• joe@jhanderson.biz   
    (206) 351-5607   

  • Psychological frameworks are a fascinating feast. There’s a huge number of items on the menu, including contemporary psychometrically validated tests like DISC, widely used profiling tools like Meyers-Briggs and the Enneagram, practical workplace-oriented assessments like StrengthsFinder, and archaic and unscientific (but still endlessly intriguing) intuitive systems like astrology.

    Rolling out an assessment to your workgroup has a lot of value for building awareness of self and team.  You might sort your team into INTJs and ESFPs, or develop “cheat sheets” for communication strategies from DISC assessments (“hmm, she’s a high-D, I’d better get to the point”), or explore your Enneagram type (“I’m a 1 and need things to be right!”). These are powerful practices, and—if they are explored with depth, subtlety and consistency—will yield valuable insights. There’s no question that, even in less ideal circumstances, assessments bring the human element to the forefront, shift a team’s conversation into useful places, and help team members avoid pushing buttons or falling into reactivity themselves.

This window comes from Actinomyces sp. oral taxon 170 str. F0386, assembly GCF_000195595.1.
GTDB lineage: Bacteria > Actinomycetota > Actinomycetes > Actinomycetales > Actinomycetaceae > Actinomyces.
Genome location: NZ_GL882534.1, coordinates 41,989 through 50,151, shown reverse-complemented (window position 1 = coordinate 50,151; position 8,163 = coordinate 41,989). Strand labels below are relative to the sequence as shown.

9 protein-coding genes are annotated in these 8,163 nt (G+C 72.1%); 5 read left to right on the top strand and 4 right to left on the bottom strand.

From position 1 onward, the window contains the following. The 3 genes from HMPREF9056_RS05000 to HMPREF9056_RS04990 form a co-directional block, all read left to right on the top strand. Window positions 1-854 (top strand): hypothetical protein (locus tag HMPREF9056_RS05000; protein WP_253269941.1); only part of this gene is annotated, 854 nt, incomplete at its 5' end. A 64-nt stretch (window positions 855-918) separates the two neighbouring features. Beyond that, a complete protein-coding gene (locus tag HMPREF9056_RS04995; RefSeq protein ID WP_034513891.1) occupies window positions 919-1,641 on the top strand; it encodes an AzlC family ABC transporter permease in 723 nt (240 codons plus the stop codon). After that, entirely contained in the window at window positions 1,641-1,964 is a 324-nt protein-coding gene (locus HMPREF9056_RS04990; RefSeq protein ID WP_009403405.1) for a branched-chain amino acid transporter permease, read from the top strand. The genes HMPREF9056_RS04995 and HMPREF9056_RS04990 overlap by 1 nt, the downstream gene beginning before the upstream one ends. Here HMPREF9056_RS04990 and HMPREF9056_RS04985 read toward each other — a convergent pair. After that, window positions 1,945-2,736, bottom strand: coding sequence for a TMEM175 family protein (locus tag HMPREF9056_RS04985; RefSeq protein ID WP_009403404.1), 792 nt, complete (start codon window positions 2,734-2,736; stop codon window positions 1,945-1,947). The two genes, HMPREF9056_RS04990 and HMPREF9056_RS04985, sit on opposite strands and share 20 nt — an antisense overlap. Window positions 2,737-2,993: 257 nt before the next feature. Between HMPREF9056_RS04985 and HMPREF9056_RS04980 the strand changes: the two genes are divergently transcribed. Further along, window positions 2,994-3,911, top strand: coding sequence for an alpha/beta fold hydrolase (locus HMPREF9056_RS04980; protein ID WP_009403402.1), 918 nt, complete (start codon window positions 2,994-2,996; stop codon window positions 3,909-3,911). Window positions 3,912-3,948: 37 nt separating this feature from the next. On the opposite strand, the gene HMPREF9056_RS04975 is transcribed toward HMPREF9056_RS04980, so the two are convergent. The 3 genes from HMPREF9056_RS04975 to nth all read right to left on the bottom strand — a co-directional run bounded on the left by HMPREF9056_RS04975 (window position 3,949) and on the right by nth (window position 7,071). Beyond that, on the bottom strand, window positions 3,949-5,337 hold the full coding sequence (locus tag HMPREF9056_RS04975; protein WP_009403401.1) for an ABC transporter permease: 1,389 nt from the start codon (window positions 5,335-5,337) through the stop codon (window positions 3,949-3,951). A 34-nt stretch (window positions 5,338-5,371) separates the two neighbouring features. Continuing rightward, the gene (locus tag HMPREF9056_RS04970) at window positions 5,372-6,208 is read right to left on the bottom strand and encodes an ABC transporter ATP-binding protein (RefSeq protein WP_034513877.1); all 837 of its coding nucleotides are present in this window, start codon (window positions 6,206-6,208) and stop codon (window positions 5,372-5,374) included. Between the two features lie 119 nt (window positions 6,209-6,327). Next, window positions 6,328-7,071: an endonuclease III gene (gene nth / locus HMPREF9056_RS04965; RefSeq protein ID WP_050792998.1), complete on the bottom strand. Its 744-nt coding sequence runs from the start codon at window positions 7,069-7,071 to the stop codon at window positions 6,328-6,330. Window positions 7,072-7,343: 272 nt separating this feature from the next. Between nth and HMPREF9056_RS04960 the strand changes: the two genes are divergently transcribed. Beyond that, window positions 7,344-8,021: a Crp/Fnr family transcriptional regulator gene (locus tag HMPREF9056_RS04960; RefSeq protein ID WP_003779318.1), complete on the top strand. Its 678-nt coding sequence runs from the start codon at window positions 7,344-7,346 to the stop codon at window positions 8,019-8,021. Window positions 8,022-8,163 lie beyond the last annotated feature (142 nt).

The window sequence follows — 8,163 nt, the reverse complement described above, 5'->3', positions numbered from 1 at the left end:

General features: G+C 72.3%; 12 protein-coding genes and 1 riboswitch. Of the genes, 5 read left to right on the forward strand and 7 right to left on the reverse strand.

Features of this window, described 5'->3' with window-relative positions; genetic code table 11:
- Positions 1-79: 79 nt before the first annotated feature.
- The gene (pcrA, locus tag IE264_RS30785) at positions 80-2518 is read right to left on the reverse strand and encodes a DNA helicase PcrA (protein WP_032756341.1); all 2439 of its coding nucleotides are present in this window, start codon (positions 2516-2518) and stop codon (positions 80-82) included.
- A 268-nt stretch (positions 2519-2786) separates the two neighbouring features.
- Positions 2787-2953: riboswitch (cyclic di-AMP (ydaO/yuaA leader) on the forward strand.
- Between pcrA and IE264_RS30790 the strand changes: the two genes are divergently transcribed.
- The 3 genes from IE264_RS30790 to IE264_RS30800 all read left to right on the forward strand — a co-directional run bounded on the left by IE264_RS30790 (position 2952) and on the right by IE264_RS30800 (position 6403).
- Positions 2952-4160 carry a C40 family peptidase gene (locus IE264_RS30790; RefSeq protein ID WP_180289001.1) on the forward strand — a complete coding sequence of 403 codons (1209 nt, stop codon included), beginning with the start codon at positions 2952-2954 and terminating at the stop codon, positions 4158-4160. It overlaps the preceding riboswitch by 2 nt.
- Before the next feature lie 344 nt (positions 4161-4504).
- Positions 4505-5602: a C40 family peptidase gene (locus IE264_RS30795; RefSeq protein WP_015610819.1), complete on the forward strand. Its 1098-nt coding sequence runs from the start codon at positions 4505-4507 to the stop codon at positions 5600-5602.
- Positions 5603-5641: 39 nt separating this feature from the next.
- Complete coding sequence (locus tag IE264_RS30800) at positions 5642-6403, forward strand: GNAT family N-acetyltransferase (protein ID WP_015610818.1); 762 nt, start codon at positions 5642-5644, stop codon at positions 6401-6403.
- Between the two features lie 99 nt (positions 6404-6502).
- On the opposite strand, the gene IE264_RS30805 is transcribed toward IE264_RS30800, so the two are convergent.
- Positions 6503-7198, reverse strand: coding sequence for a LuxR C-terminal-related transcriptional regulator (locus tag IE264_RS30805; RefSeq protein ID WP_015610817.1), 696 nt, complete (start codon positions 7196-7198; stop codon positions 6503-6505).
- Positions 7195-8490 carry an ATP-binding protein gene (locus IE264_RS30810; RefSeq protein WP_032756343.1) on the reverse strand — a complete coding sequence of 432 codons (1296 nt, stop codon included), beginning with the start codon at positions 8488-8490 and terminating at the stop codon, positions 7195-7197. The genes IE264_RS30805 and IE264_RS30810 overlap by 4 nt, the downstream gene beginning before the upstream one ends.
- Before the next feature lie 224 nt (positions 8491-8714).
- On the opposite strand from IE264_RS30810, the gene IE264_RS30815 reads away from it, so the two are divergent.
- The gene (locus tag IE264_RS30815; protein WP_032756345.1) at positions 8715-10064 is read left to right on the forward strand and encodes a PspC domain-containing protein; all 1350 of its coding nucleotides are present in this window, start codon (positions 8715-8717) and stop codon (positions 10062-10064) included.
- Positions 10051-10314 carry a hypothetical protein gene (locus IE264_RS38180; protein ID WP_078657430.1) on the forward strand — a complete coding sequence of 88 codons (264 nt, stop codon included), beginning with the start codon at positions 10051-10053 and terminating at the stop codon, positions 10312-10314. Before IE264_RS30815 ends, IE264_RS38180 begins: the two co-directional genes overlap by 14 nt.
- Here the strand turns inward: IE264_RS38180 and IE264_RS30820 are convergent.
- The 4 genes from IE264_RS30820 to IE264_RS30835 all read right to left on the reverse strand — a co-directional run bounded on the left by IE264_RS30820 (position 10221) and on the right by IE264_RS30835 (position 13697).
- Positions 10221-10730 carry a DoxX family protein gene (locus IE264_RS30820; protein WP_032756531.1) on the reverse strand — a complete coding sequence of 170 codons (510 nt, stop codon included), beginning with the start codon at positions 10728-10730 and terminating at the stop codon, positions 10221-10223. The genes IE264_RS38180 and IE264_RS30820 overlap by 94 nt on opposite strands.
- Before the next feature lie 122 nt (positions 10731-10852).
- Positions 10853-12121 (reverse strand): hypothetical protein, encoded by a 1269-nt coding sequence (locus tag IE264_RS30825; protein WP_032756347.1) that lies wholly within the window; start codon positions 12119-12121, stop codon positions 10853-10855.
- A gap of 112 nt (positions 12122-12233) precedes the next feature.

No assessment claims to present the full picture of human beings in all their complexity. Nevertheless, we do love labels. If Ralph is “VP of Engineering” and your boss’s boss, it’s going to be hard for you to talk to him as “Ralph.” Both Ralph and you will have to make an effort to get past the labels you each carry. Labels like “high-S” or “ENTP” can function in the same way: suddenly, this fully dimensional person in front of me, this person with a history of heartbreaks and joys, a lineage, aspirations, and a complicated inner life—suddenly this person has been tagged with a label. The label may be valid and well-documented and widely understood, and it may well make it easier for you to approach that other person as a human being and not a possible threat. But it’s still a label.

    It’s worthwhile to stop and look at your team’s labels from a psychological assessment—there’s good information there. But the real discovery and exploration lies ahead, in the conversation that develops among you, based on the human richness you each possess and the richness of the present moment.

    Try It: If your team hasn’t ever done a psychological assessment, choose one and take it together. If you haven’t done one for a while, dust it off (and catch up any new people in your group). How does this assessment help you understand your group’s dynamics—and how does the assessment oversimplify? What would it take for you to be more present, attentive, and aware of the full complexity of each of you as individuals?